It could cost more to drive in California: Proposed gas, vehicle tax hike to fund road repairs

- Governor Jerry Brown sits in the hot Riverside sun shading himself as he listens to a parade of speakers promote Senate Bill 1.

S.B. 1 he says is “...a hell of a good deal."

"Now is the time.”

The governor wants to sell you and the legislature on better roads for your car. He wants you to pay more for driving on them. This translates to $0.12 more a gallon at the pump -- and an annual user fee based on the value of your car.

For example, if you have a car with an 18-gallon tank it will cost you an extra $2.16 per tank in excise taxes.

There would also be an annual user fee that would vary based on the value of your vehicle. If your car is worth up to $4,999, you would pay $25 a year. A car with a value of $60,000 and up would cost $175 a year.

"The roads are deteriorating so we got to fix them. Every year we delay the expense goes up,” said Brown on Tuesday.

"What’s happened in the past is we had the worst economic recession since 1929," said Senate Speaker pro Tem Kevin DeLeon. "There were some huge draconian cuts to our public schools to our public hospitals. There was money diverted to help the public schools."

Money that was supposed to be used for transportation.

In S.B. 1, the only way money can be diverted is with a vote of the people. There are Republicans who have spoken out against the measure.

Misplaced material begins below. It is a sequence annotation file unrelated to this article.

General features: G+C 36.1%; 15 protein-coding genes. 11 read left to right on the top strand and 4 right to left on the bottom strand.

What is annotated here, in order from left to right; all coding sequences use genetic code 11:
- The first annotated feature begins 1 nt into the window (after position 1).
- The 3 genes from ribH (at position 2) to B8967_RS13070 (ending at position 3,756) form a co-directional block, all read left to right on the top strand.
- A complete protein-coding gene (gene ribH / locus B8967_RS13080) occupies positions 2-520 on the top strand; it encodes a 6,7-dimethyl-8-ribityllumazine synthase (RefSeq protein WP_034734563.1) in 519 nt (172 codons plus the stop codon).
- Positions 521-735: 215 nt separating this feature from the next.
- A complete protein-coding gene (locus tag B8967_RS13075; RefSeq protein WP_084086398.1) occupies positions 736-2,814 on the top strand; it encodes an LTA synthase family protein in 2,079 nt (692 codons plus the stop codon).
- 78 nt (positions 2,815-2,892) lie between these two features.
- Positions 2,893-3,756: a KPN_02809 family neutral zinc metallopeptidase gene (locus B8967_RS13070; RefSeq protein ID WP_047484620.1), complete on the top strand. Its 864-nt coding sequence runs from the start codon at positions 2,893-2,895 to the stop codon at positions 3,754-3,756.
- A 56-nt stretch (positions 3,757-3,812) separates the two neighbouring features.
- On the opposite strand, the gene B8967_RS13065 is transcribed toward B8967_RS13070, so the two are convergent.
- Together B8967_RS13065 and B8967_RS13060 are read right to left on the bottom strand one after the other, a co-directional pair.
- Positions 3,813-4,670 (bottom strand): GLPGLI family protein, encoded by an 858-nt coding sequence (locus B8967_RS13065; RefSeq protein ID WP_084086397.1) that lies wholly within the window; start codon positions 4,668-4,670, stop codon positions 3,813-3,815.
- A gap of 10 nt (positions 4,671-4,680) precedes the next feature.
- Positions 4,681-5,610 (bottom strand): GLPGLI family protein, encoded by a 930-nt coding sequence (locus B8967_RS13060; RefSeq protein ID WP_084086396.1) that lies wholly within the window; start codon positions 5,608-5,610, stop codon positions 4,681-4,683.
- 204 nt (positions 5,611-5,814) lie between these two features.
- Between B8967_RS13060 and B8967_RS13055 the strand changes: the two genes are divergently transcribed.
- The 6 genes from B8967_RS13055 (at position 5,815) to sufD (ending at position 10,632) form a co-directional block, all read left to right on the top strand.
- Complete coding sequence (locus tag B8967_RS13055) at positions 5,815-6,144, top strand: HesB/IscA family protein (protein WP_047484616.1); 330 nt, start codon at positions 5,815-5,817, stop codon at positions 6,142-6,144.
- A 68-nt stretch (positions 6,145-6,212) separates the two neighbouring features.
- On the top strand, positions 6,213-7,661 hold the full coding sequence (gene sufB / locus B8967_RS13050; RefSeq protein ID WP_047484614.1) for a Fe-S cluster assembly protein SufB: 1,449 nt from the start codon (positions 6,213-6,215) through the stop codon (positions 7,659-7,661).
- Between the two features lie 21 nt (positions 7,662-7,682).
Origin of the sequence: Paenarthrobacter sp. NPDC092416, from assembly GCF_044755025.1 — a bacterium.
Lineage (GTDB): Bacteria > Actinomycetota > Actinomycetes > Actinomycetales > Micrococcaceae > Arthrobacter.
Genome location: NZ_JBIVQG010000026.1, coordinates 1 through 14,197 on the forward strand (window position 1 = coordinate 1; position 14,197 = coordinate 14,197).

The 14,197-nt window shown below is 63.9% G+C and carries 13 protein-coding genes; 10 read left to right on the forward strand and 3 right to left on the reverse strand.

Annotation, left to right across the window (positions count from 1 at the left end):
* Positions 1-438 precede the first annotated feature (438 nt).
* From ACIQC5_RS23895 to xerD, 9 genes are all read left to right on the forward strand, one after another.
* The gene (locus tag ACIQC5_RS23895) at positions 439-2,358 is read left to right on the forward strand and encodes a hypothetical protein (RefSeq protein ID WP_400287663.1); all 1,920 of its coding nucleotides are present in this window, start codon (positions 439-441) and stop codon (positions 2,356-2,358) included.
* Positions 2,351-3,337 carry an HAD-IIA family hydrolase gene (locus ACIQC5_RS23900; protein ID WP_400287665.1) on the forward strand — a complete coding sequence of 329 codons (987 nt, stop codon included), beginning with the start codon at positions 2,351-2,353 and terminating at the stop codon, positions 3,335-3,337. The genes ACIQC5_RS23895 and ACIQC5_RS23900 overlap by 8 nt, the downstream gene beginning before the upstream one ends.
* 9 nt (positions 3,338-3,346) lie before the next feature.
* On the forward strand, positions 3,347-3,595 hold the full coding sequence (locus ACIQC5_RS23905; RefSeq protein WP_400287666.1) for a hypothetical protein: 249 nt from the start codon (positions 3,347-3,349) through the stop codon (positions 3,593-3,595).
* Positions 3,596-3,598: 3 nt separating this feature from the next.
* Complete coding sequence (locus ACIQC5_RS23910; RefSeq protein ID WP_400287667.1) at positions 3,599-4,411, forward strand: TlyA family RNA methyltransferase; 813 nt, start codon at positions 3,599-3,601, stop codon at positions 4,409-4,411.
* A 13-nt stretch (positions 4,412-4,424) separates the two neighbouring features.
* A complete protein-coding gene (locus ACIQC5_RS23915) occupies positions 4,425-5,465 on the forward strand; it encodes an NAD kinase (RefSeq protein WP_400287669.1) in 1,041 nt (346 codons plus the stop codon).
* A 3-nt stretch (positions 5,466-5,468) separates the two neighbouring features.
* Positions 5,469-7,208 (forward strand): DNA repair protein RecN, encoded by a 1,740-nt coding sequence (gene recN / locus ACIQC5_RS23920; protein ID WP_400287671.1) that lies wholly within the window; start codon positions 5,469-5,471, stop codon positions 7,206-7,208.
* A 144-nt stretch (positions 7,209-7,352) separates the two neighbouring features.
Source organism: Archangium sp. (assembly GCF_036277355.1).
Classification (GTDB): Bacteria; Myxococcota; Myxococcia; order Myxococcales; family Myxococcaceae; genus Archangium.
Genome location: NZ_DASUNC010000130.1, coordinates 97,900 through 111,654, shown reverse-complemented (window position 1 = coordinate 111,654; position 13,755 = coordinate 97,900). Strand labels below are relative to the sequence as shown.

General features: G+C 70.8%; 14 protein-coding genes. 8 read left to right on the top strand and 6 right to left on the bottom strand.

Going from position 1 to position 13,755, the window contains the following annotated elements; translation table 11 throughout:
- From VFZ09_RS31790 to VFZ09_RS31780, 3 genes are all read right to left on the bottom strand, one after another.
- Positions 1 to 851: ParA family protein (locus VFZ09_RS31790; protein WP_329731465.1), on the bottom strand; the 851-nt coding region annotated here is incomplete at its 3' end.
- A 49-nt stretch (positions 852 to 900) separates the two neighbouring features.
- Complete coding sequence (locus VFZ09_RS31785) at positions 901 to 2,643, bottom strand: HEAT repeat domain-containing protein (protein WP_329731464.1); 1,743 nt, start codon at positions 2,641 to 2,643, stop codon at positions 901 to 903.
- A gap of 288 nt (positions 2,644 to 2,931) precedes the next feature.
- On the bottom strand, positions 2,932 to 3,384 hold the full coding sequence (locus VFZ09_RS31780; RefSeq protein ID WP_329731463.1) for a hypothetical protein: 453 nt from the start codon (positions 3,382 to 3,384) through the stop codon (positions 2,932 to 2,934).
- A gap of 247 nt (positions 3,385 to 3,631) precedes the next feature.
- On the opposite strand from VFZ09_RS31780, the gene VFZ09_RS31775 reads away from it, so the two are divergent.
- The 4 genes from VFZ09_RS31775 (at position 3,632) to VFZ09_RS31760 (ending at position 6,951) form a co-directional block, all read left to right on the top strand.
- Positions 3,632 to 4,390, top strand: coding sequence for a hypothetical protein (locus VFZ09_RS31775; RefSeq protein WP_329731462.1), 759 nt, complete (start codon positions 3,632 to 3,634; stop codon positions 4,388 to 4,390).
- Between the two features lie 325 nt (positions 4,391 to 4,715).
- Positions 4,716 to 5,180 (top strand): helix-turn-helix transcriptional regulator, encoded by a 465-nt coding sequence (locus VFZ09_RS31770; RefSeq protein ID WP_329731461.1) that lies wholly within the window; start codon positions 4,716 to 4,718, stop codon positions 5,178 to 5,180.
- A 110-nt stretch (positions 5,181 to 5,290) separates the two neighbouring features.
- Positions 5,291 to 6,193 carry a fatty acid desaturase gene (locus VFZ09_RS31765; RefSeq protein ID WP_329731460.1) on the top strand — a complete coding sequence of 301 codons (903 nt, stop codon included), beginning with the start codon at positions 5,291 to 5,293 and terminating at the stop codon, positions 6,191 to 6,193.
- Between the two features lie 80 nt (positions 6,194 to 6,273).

Rancho Cucamonga Senator Mike Morrell wrote, “The ripple effect of these tax increases will be felt throughout the economy. As the cost of shipping goods goes up, so will the cost of living here. Families will see prices rise on everyday essentials from groceries to school supplies. Our state is already unaffordable for too many Californians. New taxes will only make the situation worse."

If you ask union workers who need the infrastructure jobs, like Chad Evans who hasn’t worked since October, he'll tell you, "I need to go back to work. My brother here needs to go back to work."

Can he afford to go back to work and pay more money to drive there?

"I can’t afford not to go back to work. We have to afford it,” said Evans.

“This is the fifth richest economy in the world," Brown said. "We have 33 million vehicles going across the roads of California. We have more highways than any other place in the world.”

That’s why he’s pushing the legislature to vote for it now.

As the Assembly Speaker Anthony Rendon says, “Our roads suck. Our roads absolutely suck in California."

The decision will be up to the legislature.

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